"My songs are like my friends..."
When she opened her set at big concerts in France and elsewhere, Brenda had a phrase she often used, translated into the appropriate language, as a way of introducing the audience to her programme...
"My songs are like my friends - each one with its own personality, its own mood. And while I sing the songs, my mind paints their portraits.
May I introduce you to my friends?"
And indeed, most of her songs were from her friends.
As well as the phenomenal outpouring of material from songwriter Richard Gendall, Brenda was always on the lookout for possible new songs from other writers... she did, after all, have an enormously varied repertoire, and there was much contemporary writing that appealed to her, as well as the full range of blues, jazz, rock and pop, right through to traditional folk and old popular ballads. The list below includes some of the writers whom she particularly favoured, and is followed by a list of her guitarists - roughly in order!
And many of these friends can be seen performing at Brenda's Memorial Concert, held at St John's Hall in Penzance in June 1994, three months after she died... the DVD of 'Brenda's Friends' is available in the Shop.
I remember Molly well... she lived at Red Lodge, by Drift Dam in Sancreed Parish near Penzance, and was a wonderful character. Brenda met her through her activities with Madron WI, Every week she used to bake cakes for the WI Market in Penzance, and Brenda and I were particularly fond of her Australian Fruit Cake.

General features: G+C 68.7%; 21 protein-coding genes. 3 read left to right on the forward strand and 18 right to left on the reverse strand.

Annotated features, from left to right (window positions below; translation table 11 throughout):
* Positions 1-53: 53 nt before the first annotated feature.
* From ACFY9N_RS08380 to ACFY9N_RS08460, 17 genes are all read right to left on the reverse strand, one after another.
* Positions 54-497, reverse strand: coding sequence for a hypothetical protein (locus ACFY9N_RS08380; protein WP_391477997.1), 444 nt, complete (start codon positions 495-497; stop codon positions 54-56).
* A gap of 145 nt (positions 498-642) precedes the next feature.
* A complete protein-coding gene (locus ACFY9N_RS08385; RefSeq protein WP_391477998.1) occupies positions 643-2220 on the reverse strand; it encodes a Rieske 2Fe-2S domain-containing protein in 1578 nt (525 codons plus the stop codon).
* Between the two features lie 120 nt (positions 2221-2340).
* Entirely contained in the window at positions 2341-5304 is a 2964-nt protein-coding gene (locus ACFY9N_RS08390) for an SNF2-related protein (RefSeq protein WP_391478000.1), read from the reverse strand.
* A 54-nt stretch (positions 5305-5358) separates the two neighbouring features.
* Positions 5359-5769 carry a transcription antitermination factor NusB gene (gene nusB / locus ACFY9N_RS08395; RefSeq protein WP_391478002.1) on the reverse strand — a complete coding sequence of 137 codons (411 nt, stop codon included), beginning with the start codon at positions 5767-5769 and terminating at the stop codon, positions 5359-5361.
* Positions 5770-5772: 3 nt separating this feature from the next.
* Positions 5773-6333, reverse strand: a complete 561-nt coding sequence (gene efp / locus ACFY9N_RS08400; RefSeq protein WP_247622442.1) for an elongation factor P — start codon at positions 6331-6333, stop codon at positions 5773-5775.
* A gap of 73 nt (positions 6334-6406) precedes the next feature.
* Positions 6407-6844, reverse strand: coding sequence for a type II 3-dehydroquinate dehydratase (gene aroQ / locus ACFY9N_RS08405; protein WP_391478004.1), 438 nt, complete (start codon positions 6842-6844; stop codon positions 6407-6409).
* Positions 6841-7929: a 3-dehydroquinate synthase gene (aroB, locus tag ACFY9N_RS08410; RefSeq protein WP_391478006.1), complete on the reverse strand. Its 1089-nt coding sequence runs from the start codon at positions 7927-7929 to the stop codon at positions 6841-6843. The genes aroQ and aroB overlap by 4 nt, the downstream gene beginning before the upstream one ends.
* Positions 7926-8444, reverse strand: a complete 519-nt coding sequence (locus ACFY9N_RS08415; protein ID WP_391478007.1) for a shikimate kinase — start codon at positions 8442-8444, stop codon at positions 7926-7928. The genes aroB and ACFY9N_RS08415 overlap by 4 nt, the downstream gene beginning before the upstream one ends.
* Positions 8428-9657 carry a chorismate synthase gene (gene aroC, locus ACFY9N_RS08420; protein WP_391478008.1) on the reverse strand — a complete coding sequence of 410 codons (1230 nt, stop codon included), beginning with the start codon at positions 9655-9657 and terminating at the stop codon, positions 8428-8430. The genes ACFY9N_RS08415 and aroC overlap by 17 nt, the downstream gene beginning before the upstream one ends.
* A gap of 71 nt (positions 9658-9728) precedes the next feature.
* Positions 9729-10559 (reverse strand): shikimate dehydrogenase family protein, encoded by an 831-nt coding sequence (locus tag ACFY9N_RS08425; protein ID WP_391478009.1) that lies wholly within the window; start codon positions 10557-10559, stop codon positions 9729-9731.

She was a very talented and prolific writer of Cornish dialect, and recognised as such by the Cornish Gorsedd, with a Bardic name of 'Scryfer Ranyeth'. She wrote several poems for Brenda, for which Richard Gendall wrote the music, including Fair Maid of Penzance, and Sea Rover - and 'Mount Misery' was recorded on the Crowdy Crawn LP
A wonderful songwriter, whose songs Brenda adored. They met at a folk club Ewen was co-running in the mid 1970s, The Red Bear at Sherburn-in-Elmet, when Brenda was touring with Mike Silver, and became firm friends. She sang and recorded four of his songs: Paris, (on Carillon, My Land and All of Me albums) What's In A Name (My Land and All of Me), In Love Again (Carillon and Lyonesse), and Love's Old Sweet Refrain (Carillon LP).
Charles Causley/Alex Atterson
'Charles Stanley Causley, CBE, FRSL was a Cornish poet, schoolmaster and writer. His work is noted for its simplicity and directness and for its associations with folklore, especially when linked to his native Cornwall' - says Wikipedia.
Brenda had immense admiration for Charles, and it seems he also appreciated her. He was kind enough to write this review of Pantomime Stew (available in the shop):